One million callers to a new automated phone line for benefit claims failed to get through in just six months earlier this year, according to reports today.
The CMS system, operated for Job Centre Plus by US computer giant EDS, allows clients to register their details before being called back days later by an official in order to go through their application in full.
But a BBC investigation found that an average of one-third of calls to the computerised lines between April and September went unanswered, with the proportion of unanswered calls rising to two-thirds at a call centre in Sheffield.
Many claimants spent hours trying to get through and there were then lengthy delays before they were called back and further waits before their claim was processed, the Radio 4 Today programme reported.
Unions said that claimants for benefits like income support and jobseeker's allowance were waiting as long as eight weeks for their first payments - many of them with no other financial resources to draw on.
Mark Serwotka, general secretary of the Public and Commercial Services Union (PCS), called on the Government to halt a round of 30,000 job cuts at the Department for Work and Pensions.
He said desperate claimants were venting their frustration on frontline workers, with a 66% increase in assaults on staff since the computerised system was introduced.
"We think this is an inevitable consequence of (Chancellor) Gordon Brown's efficiency drive," Mr Serwotka said on Today.
"He says computers can replace people. This is categorical proof that not only do the computers not work, but that when you force vulnerable people to go through call centres to access the benefits system, if there's not enough staff and computers don't work, one million people have tried to get through and can't."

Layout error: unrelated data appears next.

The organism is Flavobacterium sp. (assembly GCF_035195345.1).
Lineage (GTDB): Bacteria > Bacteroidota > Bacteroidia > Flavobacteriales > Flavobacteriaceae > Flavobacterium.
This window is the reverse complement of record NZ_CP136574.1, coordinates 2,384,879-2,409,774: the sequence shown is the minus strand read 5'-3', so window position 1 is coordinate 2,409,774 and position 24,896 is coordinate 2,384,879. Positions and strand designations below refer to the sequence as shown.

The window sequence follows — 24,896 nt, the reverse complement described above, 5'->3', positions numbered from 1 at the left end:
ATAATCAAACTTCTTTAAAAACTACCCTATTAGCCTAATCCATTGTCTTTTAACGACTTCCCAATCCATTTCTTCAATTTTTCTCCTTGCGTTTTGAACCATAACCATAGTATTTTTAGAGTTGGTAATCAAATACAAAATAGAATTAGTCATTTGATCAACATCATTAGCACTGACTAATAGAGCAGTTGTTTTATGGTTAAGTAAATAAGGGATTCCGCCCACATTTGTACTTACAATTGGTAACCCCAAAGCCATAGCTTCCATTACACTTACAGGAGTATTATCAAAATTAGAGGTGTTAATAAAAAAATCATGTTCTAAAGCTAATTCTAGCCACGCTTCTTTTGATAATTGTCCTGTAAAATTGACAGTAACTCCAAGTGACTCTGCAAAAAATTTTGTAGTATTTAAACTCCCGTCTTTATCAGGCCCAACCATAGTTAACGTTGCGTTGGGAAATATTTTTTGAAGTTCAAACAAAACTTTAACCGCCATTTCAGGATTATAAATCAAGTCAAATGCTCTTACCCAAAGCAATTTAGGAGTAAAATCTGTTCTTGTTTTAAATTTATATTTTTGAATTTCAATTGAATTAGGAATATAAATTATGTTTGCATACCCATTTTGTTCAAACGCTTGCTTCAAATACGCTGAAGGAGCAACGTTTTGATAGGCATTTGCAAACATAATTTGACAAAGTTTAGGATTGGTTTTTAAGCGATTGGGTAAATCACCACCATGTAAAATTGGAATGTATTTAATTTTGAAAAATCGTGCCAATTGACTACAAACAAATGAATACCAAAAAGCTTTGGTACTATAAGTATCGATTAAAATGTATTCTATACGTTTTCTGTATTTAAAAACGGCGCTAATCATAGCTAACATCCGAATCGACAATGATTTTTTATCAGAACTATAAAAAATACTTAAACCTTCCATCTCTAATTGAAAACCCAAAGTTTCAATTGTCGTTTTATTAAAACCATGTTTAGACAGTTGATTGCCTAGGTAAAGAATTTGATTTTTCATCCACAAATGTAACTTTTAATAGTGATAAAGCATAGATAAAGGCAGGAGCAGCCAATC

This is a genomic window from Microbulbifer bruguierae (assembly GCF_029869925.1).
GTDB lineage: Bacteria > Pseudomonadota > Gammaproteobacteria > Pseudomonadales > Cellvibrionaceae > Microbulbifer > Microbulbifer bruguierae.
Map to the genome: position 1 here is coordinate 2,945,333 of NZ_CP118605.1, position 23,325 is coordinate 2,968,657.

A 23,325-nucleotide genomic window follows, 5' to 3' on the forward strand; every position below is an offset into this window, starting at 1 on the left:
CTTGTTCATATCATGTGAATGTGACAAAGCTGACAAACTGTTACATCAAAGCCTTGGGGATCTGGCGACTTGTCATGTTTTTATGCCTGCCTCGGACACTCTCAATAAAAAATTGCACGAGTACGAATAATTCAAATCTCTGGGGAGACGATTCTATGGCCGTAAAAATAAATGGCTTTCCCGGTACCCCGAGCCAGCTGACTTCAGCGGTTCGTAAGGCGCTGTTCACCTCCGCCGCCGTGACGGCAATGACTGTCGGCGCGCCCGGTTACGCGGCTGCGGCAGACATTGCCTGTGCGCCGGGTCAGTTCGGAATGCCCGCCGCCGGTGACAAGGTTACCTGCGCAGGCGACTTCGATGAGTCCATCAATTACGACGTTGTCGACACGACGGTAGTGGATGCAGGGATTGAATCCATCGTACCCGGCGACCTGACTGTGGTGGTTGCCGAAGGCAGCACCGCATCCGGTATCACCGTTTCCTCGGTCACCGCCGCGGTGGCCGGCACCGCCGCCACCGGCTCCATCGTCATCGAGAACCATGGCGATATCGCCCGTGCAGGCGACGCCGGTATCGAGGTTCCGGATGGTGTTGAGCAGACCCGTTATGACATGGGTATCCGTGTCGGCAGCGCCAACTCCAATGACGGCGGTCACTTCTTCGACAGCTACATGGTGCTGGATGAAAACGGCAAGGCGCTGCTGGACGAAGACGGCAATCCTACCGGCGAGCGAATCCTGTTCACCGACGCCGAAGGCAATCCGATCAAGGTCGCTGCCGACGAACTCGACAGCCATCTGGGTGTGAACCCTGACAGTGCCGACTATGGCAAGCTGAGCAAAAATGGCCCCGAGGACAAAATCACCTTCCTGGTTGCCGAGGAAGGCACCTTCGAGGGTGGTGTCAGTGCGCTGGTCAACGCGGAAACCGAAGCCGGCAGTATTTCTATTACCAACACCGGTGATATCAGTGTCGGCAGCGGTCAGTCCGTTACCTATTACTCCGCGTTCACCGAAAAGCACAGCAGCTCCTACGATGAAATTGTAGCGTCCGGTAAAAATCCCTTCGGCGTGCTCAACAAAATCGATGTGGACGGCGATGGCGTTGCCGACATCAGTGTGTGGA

Clients who turned up at Jobcentre Plus offices were being turned away because they had not contacted the phone line first, and the calls were not even free, so some of the country's poorest people were paying large amounts for hanging on the line, he added.
Mr Serwotka went on: "We believe the system of removing local access to the benefit system is fundamentally flawed. The Government has invested millions in this and we doubt that they will go back on it.
"Our view is that until all this works perfectly, all the staff cuts must stop. Fifteen thousand jobs have gone already, they are planning to cut another 15,000.
"We are calling on them to stop these reductions and ensure that while the system is not working, our members are not asked to work under intolerable pressure and the public are not asked to wait eight weeks to get on to the system."
Mr Serwotka predicted that the problems would get worse in January.
But a spokesman for the DWP said that, while problems had been experienced by claimants earlier this year, the situation was improving. Some 90 per cent of calls were getting through last week, according to the spokesman.Reuse content